Patrons at soup kitchens and food pantries probably don’t realize it, but depending on the day, they may be dining on some of the region’s most expensively produced fare – meat and vegetables from Dan Colen, an artist and Hudson Valley farmer who donates his entire output to several local food banks.

Cuomo: Give Medicaid Coverage To Soon-To-Be-Released Prisoners

Gov. Andrew Cuomo plans to seek federal approval that would provide Medicaid coverage to prisons who have severe behavioral and physical health problems before they are released.

Cuomo’s office in a statement said providing those prisoners with coverage would help them transition back into society and reduce recidivism among former inmates.

“We know that many people leaving our jails and prisons have serious mental health and substance use problems,” Cuomo said in the statement. “It makes little sense to send them back into the community with our fingers crossed that they will be able to find the help they need. This initiative bridges the gap, providing essential transitional health services while also ensuring a smooth re-entry period and increasing public safety in communities statewide.”

Department of Health is already in the process of finalizing a waiver request with the Centers for Medicare and Medicaid Services. If approved, New York would use Medicaid money to help pay for services 30 days before release.

The move is meant to address what the administration called a “critical gap” in coverage for those incarcerated in either jail or prison as well as health coverage for those who are leaving incarceration.

In prison, inmates receive medical care through the facility. Upon release, many inmates are left without coverage.

If approved, New York would be the first state to have a coordinated continuum of care for those who have access to health coverage through their re-entry.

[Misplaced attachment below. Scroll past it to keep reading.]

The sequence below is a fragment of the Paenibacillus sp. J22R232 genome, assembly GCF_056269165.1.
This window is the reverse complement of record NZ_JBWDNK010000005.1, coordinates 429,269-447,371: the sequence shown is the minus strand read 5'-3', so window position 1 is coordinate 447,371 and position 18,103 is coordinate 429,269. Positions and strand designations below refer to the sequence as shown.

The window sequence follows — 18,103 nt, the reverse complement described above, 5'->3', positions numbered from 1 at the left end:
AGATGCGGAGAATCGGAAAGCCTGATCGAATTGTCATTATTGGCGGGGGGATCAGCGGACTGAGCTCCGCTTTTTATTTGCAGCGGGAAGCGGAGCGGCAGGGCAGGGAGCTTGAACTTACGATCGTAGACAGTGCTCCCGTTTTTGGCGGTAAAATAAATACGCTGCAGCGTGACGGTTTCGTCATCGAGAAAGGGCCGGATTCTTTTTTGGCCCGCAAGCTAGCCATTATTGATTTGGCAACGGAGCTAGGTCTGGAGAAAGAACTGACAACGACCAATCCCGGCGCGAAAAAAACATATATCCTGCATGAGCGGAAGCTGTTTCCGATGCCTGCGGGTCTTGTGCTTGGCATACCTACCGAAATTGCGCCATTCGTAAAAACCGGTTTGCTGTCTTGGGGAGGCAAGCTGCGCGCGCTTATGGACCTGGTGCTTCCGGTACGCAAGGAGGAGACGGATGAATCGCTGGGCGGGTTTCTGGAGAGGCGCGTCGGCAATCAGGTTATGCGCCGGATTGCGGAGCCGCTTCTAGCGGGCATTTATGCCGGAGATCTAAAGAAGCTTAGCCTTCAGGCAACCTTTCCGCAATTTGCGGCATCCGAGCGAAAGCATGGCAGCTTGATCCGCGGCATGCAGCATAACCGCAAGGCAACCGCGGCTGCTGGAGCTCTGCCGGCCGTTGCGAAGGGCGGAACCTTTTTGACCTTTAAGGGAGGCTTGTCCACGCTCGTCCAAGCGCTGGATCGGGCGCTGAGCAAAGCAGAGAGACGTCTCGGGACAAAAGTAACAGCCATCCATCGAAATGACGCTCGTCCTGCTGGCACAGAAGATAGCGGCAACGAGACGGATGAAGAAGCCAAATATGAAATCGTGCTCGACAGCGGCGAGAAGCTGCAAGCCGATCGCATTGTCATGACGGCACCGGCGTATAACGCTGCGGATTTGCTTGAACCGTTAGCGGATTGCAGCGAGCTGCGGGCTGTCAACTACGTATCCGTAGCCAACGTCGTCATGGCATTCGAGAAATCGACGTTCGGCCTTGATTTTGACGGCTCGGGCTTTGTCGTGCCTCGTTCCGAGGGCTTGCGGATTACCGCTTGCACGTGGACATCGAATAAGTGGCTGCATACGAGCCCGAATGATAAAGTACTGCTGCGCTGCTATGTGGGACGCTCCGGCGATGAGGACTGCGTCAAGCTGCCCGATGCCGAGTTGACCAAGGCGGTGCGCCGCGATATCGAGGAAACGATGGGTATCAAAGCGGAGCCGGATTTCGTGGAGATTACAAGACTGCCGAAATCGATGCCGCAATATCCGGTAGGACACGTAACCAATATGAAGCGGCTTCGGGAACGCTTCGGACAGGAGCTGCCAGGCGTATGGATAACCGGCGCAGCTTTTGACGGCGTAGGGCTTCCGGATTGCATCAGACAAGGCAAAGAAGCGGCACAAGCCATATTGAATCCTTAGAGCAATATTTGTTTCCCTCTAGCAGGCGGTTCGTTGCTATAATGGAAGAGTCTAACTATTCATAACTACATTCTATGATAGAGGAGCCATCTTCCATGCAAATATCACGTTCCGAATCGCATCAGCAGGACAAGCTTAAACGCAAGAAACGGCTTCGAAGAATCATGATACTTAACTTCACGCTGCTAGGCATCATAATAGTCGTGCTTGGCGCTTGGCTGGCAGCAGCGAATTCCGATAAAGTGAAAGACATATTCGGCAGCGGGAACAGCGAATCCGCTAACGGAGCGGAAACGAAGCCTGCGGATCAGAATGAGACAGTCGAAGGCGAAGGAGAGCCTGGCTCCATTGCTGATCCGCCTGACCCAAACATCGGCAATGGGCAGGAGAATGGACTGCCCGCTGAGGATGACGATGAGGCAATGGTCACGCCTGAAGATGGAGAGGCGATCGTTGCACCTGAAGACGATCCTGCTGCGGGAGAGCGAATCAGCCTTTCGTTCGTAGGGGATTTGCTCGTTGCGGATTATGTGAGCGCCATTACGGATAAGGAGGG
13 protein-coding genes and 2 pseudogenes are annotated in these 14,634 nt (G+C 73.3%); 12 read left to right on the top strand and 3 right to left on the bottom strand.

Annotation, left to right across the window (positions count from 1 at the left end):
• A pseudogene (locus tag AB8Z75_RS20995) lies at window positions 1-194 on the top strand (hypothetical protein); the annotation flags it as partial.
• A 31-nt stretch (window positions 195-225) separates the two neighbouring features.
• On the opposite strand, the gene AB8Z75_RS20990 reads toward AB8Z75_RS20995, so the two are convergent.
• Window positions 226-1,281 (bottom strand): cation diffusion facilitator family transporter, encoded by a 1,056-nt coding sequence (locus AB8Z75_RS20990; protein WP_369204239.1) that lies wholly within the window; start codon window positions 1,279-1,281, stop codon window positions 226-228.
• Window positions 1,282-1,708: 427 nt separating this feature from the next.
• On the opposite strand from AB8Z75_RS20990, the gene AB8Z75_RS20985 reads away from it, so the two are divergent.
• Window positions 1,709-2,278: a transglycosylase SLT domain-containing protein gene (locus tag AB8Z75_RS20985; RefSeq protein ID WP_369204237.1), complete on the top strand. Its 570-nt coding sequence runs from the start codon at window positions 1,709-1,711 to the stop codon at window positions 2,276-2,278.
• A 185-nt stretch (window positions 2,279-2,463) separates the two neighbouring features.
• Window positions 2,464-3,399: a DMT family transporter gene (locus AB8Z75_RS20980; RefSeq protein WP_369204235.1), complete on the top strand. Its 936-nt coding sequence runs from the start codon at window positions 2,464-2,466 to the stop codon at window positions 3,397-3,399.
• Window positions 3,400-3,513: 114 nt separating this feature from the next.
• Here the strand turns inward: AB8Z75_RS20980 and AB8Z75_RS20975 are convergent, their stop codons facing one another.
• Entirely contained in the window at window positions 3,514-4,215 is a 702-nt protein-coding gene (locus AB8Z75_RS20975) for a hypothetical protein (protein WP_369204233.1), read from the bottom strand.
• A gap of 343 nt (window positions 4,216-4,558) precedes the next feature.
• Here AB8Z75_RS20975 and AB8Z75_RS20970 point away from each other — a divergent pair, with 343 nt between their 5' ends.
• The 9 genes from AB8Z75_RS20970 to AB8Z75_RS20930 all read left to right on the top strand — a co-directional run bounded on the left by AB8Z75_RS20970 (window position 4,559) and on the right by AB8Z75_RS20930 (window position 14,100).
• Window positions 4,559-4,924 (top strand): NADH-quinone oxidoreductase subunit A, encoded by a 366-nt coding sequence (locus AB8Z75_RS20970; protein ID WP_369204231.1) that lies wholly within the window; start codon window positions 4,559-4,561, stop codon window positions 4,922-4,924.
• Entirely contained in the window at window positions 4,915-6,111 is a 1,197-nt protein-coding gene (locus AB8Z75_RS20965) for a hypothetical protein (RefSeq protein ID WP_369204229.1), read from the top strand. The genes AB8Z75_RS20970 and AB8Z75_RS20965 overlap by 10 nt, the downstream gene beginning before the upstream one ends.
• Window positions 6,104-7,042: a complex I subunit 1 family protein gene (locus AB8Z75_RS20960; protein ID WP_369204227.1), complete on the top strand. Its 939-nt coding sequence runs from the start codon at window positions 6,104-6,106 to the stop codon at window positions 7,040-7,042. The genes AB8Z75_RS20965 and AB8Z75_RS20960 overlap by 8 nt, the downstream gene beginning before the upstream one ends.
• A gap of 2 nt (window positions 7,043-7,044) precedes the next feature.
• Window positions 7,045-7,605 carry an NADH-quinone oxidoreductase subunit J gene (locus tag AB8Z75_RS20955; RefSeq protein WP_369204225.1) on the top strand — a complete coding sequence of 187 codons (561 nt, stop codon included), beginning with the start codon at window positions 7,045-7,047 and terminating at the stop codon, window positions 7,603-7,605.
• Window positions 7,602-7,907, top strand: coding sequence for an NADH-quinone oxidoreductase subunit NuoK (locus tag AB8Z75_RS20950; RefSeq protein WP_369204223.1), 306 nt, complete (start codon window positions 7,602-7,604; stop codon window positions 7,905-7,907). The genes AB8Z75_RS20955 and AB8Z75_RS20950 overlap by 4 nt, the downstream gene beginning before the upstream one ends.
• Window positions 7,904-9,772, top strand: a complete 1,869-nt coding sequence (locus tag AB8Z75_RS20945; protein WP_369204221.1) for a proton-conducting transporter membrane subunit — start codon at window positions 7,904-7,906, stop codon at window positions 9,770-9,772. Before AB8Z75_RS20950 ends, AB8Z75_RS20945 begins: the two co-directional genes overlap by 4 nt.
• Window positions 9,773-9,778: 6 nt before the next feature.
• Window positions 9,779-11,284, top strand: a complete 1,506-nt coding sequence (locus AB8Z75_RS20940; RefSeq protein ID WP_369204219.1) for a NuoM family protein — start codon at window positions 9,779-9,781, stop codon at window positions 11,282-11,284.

The Medicaid coverage is expected to impact thousands, and will address issues such as mental health and prescription drug addiction.

While it’s not clear how much the coverage would cost, the administration said the move would save money in the long run by ensuring greater continuity of care and less emergency admissions.

The move would come as New York and most of the nation continues to battle what public health officials say is an epidemic of heroin and opioid addiction, an issue that has especially ravaged parts of upstate New York.

Cuomo has sought during his time as governor to close prisons and reduce recidivism through providing college-level courses, a proposal that was met with opposition from Republicans in the Legislature.

De Blasio Continues Defense Of Fundraising Activities

New York City Mayor Bill de Blasio in an interview on WNYC this morning reiterated his defense of his fundraising activities, which have fallen under the scrutiny of state and federal investigators.

At the same time, de Blasio suggested there was a political motivation behind the recommendation by the prosecution referral made by the chief enforcement counsel at the state Board of Elections. Risa Sugarman, an appointee of Gov. Andrew Cuomo, concluded in a memorandum de Blasio’s political team violated campaign finance laws when aiding Senate Democrats’ efforts in taking over the chamber in 2014.

“Everything was done very carefully, meticulously, with legal guidance all along the way, and consistent with what so many other people have done,” de Blasio said. “So that’s why I’m saying it’s very interesting that now it becomes a subject of these questions.”

De Blasio has been at odds with both Cuomo as well as Senate Republicans since taking office in 2011.

Aides to the mayor, in aiding Democratic candidates, directed large-dollar contributions to county Democratic committees in upstate races, which then turned around and transferred the money to individual candidates.

The practice is a commonplace one, but de Blasio’s push was done a large-scale project that hadn’t been seen before.